[Tdwg-tag] RDF instead of xml schema

Donald Hobern dhobern at gbif.org
Fri Mar 24 23:58:03 CET 2006


I can understand your angst, but I would like to suggest that XML schema
actually only really provides good support for some aspects of OO modelling.
Extending classes is a real problem.

A data model encoded in RDF can still make use of an ontology language to
provide greater rigour in the way that objects are defined.

As was indicated in some of the earlier messages here, it is even possible
to put together a data model which looks fundamentally just the same as one
defined using XML schema but which is using RDF technologies under the
covers and which consequently is easier to extend than XML schema.

For me however the biggest factors of importance in a revision of our data
models would be:

1. A cleaner separation between different object classes (not all versioned
in a single schema).

2. A good model to support easy extension (using a multiple inheritance
approach) so that different (potentially overlapping) communities can add
extra information in the ways that best suit them.

3. An underlying ontology that is sufficient for us at least to identify the
object class of each record.

RDF technologies are an excellent way to do this.  GML has managed to
produce many of the same features, but has probably done so largely by
replicating the essentials of RDF modelling.


Donald Hobern (dhobern at gbif.org)
Programme Officer for Data Access and Database Interoperability 
Global Biodiversity Information Facility Secretariat 
Universitetsparken 15, DK-2100 Copenhagen, Denmark
Tel: +45-35321483   Mobile: +45-28751483   Fax: +45-35321480

-----Original Message-----
From: Tdwg-tag-bounces at lists.tdwg.org
[mailto:Tdwg-tag-bounces at lists.tdwg.org] On Behalf Of Gregor Hagedorn
Sent: 24 March 2006 18:37
To: Tdwg-tag at lists.tdwg.org
Subject: [Tdwg-tag] RDF instead of xml schema

Hi all,

RDF to me appears on a level of abstraction making it very hard for me to 
follow the documentation and discussion. Most of the examples are embedded
an artificial intelligence / reasoning use cases that I have no experience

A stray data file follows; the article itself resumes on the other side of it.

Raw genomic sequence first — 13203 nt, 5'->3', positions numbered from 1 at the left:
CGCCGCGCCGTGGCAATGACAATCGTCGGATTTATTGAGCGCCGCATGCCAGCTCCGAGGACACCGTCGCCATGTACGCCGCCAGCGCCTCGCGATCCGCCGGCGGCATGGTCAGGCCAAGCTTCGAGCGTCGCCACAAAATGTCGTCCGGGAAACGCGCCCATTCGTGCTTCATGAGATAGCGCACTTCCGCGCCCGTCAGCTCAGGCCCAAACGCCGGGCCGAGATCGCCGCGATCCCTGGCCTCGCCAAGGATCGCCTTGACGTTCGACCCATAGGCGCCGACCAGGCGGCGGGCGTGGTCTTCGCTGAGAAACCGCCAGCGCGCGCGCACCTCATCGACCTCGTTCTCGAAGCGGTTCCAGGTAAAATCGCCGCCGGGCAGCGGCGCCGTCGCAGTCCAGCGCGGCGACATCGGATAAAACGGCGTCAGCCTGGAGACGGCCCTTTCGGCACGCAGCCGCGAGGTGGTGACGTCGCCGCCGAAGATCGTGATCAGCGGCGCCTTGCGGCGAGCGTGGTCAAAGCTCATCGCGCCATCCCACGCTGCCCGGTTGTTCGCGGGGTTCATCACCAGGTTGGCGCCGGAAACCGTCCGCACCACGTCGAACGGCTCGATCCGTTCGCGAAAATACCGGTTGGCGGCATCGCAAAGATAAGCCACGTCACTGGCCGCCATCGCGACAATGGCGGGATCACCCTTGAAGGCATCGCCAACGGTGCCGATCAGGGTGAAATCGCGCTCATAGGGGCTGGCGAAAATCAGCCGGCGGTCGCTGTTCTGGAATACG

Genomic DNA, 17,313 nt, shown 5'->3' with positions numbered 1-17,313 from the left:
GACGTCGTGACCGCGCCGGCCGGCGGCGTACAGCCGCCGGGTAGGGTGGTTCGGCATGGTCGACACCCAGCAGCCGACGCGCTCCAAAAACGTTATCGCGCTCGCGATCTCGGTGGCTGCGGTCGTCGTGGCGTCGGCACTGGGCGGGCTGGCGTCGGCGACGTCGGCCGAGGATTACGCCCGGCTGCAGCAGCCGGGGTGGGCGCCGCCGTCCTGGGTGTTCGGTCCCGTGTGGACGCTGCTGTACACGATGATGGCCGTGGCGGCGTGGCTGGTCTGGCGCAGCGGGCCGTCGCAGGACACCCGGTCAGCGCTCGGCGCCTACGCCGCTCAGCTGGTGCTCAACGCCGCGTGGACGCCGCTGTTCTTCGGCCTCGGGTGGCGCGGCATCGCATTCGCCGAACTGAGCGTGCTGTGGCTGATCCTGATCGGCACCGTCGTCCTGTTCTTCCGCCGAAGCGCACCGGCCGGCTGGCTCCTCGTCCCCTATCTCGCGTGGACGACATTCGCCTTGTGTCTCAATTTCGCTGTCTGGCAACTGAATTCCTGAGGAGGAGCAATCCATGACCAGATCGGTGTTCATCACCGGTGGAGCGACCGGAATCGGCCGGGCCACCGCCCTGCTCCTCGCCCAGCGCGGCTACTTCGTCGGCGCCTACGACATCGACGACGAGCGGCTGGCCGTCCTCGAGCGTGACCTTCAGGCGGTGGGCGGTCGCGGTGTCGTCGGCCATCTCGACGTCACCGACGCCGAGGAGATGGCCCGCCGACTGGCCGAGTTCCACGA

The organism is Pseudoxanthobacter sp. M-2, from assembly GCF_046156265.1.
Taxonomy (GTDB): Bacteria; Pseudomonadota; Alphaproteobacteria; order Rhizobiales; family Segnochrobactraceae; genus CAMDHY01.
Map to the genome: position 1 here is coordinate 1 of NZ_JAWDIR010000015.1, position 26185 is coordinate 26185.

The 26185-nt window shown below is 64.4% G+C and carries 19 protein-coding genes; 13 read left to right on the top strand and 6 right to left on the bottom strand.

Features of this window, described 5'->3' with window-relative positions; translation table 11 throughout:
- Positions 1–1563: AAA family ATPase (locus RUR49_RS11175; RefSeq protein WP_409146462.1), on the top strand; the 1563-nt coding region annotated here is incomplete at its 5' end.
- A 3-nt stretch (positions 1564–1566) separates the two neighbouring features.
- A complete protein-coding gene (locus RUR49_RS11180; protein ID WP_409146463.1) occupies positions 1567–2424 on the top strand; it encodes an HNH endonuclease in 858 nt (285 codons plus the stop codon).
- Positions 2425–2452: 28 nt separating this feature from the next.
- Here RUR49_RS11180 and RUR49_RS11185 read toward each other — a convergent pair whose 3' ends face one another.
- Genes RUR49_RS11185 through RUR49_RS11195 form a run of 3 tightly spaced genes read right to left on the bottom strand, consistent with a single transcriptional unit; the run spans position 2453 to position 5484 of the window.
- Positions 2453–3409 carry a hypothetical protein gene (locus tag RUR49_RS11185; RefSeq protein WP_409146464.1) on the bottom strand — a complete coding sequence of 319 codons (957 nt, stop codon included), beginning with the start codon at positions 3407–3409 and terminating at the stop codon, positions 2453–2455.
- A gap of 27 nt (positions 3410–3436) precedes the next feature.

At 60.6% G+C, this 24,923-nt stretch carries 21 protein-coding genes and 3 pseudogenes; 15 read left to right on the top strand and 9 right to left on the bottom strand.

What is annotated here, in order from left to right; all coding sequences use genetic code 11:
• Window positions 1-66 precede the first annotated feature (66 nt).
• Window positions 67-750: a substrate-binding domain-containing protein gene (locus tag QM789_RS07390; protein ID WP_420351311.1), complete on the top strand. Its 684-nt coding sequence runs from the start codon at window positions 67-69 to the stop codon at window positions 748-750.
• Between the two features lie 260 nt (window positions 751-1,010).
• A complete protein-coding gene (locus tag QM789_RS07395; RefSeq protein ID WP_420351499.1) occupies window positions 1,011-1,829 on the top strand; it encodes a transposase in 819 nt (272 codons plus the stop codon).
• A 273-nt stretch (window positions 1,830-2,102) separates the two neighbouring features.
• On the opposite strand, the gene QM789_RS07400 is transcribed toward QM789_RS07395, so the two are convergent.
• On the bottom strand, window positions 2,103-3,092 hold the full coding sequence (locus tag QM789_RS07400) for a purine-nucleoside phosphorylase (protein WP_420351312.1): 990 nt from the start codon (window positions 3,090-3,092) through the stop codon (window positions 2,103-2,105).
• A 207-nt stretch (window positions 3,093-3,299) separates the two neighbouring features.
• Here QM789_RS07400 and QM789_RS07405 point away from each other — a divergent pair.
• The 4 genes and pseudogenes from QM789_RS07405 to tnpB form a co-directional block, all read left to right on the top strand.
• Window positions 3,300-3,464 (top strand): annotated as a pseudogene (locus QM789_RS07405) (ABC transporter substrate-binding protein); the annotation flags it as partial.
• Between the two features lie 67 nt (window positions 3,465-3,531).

I am a biologist and I feel comfortable with UML, ER-modeling, xml-schema-
modeling, and - surprise - relational databases. I believe many others are
well - how many datastores are actually build upon RDBMS technology?

To me xml-schema maps nicely to both UML-like OO-modeling and Relational
I can guess about the advantages of opening this all up and seeing the world
a huge set of unstructured statement tupels. But it also scares me.

Angst is a bad advisor. But then if only a minority of the current few
involved can follow on the RDF abstraction level. A few questions I have:

* Would we be first in line to try rdf for such complex models as

* Do Genbank/EMBL with their hundreds of employees and programmers use rdf? 
Internally/externally? The molecular bioinformatics is probably 1000 times 
larger than our biodiversity informatics.

* Why are GML, SVG etc. based on xml schema and not RDFS? Is this just 

* Are there any tools around that let me import RDF into a relational
(simple tools for xml-schema-based import/export are almost standard part of

databases now, or you can use comfortable graphical tools like Altova 

-- I am just trying to test some tools to help me to visualize RDFS
(like Roger has send around) on a level comparable with the UML-like
editors (Spy, Stylus, Oracle, etc.) I will try Altova SemanticWorks and
over the next week. The screenshot seem to be about AI and semantic web much

more than about information models (those creatures where you try to
the world to make it manageable...).

Gregor Hagedorn (G.Hagedorn at bba.de)
Institute for Plant Virology, Microbiology, and Biosafety
Federal Research Center for Agriculture and Forestry (BBA)
Königin-Luise-Str. 19           Tel: +49-30-8304-2220
14195 Berlin, Germany           Fax: +49-30-8304-2203

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